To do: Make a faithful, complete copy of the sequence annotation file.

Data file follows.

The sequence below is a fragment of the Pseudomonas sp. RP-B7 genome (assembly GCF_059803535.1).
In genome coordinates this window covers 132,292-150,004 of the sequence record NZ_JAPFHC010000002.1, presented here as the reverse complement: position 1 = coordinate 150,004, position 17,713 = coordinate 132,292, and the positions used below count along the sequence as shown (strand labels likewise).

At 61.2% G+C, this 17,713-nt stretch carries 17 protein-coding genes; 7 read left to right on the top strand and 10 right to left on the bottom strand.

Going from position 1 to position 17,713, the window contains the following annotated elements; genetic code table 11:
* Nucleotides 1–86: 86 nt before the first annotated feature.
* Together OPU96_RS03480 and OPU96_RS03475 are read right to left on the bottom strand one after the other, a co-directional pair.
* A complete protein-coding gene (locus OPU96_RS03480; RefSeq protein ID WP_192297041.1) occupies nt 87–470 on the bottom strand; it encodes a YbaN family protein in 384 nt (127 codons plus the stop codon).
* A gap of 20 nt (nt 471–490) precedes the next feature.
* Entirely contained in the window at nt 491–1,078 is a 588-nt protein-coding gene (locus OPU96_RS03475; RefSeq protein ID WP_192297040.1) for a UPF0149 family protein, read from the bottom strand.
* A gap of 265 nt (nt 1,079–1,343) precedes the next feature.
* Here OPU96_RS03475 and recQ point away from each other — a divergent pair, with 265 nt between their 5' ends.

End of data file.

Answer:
The sequence below is a fragment of the Pseudomonas sp. RP-B7 genome (assembly GCF_059803535.1).
In genome coordinates this window covers 132,292-150,004 of the sequence record NZ_JAPFHC010000002.1, presented here as the reverse complement: position 1 = coordinate 150,004, position 17,713 = coordinate 132,292, and the positions used below count along the sequence as shown (strand labels likewise).

At 61.2% G+C, this 17,713-nt stretch carries 17 protein-coding genes; 7 read left to right on the top strand and 10 right to left on the bottom strand.

Going from position 1 to position 17,713, the window contains the following annotated elements; genetic code table 11:
* Nucleotides 1–86: 86 nt before the first annotated feature.
* Together OPU96_RS03480 and OPU96_RS03475 are read right to left on the bottom strand one after the other, a co-directional pair.
* A complete protein-coding gene (locus OPU96_RS03480; RefSeq protein ID WP_192297041.1) occupies nt 87–470 on the bottom strand; it encodes a YbaN family protein in 384 nt (127 codons plus the stop codon).
* A gap of 20 nt (nt 471–490) precedes the next feature.
* Entirely contained in the window at nt 491–1,078 is a 588-nt protein-coding gene (locus OPU96_RS03475; RefSeq protein ID WP_192297040.1) for a UPF0149 family protein, read from the bottom strand.
* A gap of 265 nt (nt 1,079–1,343) precedes the next feature.
* Here OPU96_RS03475 and recQ point away from each other — a divergent pair, with 265 nt between their 5' ends.